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Discussion Starter · #1 ·
Hello all. My name's Andrew. This is my first time here. As well as being only the third time I've ever posted anything on a forum. I'm in need of help looking for a perfect fit for me to begin looking at options, financing, etc.Now I know that what I'm about to say next will confuse the **** out of you is that I haven't even begun motorcycle ed yet, so you're probably wondering what the **** am I doing here now, asking questions? Well....just testing out the water as the saying goes. I know some useful things to know about me would be: preference of possible ride style? Cruising/torque in the low to mid end. Height? 5'6". One thing I've never been able to discern through watching YT Channels like MC Commute, chaseontwowheels, DukeofDC, SRK Cycles, Moto Chooch is what kinds of bikes or a specific bike would compliment my short stature or at the very least make it manageable through things like different seat, 1-2in heel boots. Things like that. Certain companies? Open to all. As for certain sub-specfics, I'd wouldn't even have a clue as to know which style of bike would be great for two passengers. Hope this info can help begin my addiction and look forward to talking to the community!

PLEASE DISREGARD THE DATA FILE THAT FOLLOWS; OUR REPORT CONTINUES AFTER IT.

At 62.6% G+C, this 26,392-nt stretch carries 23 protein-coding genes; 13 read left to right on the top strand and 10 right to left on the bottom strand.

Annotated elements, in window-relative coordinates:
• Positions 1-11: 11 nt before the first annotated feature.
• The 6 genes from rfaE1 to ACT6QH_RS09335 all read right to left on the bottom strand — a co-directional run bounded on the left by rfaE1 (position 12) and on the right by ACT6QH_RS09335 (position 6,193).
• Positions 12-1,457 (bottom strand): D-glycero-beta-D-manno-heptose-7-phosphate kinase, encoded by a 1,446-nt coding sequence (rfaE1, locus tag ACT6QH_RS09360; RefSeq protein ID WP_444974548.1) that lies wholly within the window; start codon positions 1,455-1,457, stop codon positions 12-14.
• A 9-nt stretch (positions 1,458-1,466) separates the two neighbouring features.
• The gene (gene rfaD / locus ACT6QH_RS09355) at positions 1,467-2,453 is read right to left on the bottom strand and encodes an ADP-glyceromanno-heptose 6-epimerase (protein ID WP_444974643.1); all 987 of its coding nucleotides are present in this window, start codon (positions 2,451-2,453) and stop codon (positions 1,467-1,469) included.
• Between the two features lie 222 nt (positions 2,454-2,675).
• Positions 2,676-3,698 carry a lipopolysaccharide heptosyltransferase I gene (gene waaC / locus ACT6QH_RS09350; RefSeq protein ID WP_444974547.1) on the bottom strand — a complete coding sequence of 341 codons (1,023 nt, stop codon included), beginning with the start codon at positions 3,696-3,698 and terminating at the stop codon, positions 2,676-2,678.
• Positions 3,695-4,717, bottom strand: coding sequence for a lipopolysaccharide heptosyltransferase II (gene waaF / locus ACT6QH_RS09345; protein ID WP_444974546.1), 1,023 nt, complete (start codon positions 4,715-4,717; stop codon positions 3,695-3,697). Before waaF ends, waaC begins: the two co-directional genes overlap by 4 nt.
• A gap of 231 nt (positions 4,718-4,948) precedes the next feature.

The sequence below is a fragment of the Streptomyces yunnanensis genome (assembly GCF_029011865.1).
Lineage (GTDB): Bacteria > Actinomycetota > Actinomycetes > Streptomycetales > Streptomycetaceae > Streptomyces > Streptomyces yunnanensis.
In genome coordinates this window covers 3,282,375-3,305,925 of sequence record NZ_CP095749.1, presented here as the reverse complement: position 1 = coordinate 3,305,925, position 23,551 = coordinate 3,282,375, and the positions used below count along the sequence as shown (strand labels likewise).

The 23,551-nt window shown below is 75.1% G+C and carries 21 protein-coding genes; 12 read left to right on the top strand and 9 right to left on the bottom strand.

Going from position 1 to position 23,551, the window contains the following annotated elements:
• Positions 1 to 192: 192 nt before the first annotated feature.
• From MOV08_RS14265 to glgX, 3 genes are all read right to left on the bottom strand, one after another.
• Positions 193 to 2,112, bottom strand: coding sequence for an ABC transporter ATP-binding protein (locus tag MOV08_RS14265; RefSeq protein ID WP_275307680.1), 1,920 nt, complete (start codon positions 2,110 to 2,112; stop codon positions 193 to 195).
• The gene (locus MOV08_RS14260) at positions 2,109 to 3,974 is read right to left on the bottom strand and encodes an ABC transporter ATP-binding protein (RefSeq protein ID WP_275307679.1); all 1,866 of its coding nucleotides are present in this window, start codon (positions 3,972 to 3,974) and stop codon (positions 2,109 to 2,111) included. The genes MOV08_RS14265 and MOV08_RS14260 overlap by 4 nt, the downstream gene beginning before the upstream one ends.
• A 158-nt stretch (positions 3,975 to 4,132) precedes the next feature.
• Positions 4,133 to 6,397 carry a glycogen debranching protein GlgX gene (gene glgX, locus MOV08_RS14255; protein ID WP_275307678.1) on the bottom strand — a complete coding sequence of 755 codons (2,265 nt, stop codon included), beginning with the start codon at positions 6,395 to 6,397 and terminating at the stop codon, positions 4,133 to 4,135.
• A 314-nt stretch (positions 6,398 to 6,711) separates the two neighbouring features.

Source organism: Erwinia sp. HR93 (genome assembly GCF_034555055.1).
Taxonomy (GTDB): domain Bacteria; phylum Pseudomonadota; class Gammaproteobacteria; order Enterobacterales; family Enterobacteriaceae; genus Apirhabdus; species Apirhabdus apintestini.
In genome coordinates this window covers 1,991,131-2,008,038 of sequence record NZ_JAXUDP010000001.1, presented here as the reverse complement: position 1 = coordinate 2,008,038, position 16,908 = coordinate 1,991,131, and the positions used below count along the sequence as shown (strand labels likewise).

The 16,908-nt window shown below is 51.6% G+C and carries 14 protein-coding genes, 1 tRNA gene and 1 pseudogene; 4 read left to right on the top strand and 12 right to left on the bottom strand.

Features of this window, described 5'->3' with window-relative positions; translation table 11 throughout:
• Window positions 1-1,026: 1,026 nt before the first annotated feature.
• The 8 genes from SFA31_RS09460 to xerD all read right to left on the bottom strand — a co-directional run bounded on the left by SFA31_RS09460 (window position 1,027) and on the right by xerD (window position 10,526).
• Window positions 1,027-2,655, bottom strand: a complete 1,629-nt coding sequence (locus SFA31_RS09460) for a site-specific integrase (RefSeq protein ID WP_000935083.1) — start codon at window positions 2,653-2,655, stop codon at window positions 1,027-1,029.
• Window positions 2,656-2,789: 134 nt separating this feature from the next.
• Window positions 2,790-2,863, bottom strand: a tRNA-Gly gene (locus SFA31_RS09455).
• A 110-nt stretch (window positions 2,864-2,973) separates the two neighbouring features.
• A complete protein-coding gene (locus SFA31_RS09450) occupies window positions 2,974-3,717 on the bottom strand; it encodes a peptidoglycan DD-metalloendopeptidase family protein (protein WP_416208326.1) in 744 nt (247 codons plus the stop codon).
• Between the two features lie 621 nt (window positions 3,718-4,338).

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American Legion Rider
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WELCOME ON BOARD, and...

Our regular members do like to know they are welcoming a real person.
I'm sure you now have noticed that there is a language filter so be careful.
This is a PG13 site. But thanks for your introduction.
We are friendly site here. Well, most of us


Be sure to look around the site as you are not the first that has wanted
this kind of information. Especially First Bike / New Rider.
A few suggestions...

Don't even think about a passenger or what bike you'll need to
carry one at this time. It may turn out not to be for you in the end.

Search out and take a basic riding course. There are numerous
advantages to taking said course. Not to mention learning the
proper techniques.

After the class, sit on as many bikes that fit you based on seat
height that you can. Todays bikes are all good so don't have a
closed mind when it comes to your ultimate bike.
 

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Retired twice: Navy and as a govt contractor
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15,670 Posts
Welcome, at 5'6" you are going to have to find a bike that fits you. Are there dealers in your area? If so go and sit on as many different bikes as you can find.

Also follow the Hog's advice.
 

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Gidday from a small Island in the Salish Sea.